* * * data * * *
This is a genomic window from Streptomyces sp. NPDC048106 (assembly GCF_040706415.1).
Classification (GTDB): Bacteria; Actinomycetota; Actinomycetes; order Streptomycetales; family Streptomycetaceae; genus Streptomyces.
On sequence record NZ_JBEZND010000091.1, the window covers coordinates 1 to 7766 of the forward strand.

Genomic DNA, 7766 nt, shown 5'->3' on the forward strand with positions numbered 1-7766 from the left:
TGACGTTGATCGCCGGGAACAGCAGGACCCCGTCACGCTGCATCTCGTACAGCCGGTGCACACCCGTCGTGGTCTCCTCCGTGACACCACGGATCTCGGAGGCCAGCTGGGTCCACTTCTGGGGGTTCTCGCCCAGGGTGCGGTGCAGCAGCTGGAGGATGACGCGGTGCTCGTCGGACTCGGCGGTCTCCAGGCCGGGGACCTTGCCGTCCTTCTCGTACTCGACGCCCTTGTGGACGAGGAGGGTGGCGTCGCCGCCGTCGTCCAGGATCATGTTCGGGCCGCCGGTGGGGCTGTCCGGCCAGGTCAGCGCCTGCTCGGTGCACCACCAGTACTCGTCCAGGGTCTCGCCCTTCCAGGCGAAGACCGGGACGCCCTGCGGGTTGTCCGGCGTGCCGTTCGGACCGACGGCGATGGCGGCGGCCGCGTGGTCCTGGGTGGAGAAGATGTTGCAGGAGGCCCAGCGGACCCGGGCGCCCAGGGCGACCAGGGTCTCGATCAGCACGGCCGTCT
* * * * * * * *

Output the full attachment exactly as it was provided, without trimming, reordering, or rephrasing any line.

This is a genomic window from Streptomyces sp. NPDC048106 (assembly GCF_040706415.1).
Classification (GTDB): Bacteria; Actinomycetota; Actinomycetes; order Streptomycetales; family Streptomycetaceae; genus Streptomyces.
On sequence record NZ_JBEZND010000091.1, the window covers coordinates 1 to 7766 of the forward strand.

Genomic DNA, 7766 nt, shown 5'->3' on the forward strand with positions numbered 1-7766 from the left:
TGACGTTGATCGCCGGGAACAGCAGGACCCCGTCACGCTGCATCTCGTACAGCCGGTGCACACCCGTCGTGGTCTCCTCCGTGACACCACGGATCTCGGAGGCCAGCTGGGTCCACTTCTGGGGGTTCTCGCCCAGGGTGCGGTGCAGCAGCTGGAGGATGACGCGGTGCTCGTCGGACTCGGCGGTCTCCAGGCCGGGGACCTTGCCGTCCTTCTCGTACTCGACGCCCTTGTGGACGAGGAGGGTGGCGTCGCCGCCGTCGTCCAGGATCATGTTCGGGCCGCCGGTGGGGCTGTCCGGCCAGGTCAGCGCCTGCTCGGTGCACCACCAGTACTCGTCCAGGGTCTCGCCCTTCCAGGCGAAGACCGGGACGCCCTGCGGGTTGTCCGGCGTGCCGTTCGGACCGACGGCGATGGCGGCGGCCGCGTGGTCCTGGGTGGAGAAGATGTTGCAGGAGGCCCAGCGGACCCGGGCGCCCAGGGCGACCAGGGTCTCGATCAGCACGGCCGTCT